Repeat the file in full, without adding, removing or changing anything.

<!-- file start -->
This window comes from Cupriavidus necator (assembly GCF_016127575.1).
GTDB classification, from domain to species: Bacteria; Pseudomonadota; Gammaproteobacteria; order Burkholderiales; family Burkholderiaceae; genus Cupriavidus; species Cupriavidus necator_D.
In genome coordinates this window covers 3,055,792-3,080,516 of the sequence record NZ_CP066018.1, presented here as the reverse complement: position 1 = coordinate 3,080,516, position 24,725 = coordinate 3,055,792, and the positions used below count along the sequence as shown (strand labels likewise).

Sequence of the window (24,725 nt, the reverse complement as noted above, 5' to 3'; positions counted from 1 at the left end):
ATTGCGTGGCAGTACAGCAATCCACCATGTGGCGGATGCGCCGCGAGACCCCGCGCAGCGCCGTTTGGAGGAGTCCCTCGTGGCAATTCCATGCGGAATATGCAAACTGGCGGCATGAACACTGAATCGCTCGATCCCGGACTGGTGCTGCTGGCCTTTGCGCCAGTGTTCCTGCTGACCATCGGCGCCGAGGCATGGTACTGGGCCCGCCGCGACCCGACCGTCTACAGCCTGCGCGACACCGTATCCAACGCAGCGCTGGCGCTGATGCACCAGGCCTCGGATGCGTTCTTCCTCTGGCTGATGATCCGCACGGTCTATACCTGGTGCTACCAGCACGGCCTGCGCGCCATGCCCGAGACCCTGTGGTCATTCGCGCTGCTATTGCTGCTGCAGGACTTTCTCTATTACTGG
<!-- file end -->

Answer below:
This window comes from Cupriavidus necator (assembly GCF_016127575.1).
GTDB classification, from domain to species: Bacteria; Pseudomonadota; Gammaproteobacteria; order Burkholderiales; family Burkholderiaceae; genus Cupriavidus; species Cupriavidus necator_D.
In genome coordinates this window covers 3,055,792-3,080,516 of the sequence record NZ_CP066018.1, presented here as the reverse complement: position 1 = coordinate 3,080,516, position 24,725 = coordinate 3,055,792, and the positions used below count along the sequence as shown (strand labels likewise).

Sequence of the window (24,725 nt, the reverse complement as noted above, 5' to 3'; positions counted from 1 at the left end):
ATTGCGTGGCAGTACAGCAATCCACCATGTGGCGGATGCGCCGCGAGACCCCGCGCAGCGCCGTTTGGAGGAGTCCCTCGTGGCAATTCCATGCGGAATATGCAAACTGGCGGCATGAACACTGAATCGCTCGATCCCGGACTGGTGCTGCTGGCCTTTGCGCCAGTGTTCCTGCTGACCATCGGCGCCGAGGCATGGTACTGGGCCCGCCGCGACCCGACCGTCTACAGCCTGCGCGACACCGTATCCAACGCAGCGCTGGCGCTGATGCACCAGGCCTCGGATGCGTTCTTCCTCTGGCTGATGATCCGCACGGTCTATACCTGGTGCTACCAGCACGGCCTGCGCGCCATGCCCGAGACCCTGTGGTCATTCGCGCTGCTATTGCTGCTGCAGGACTTTCTCTATTACTGG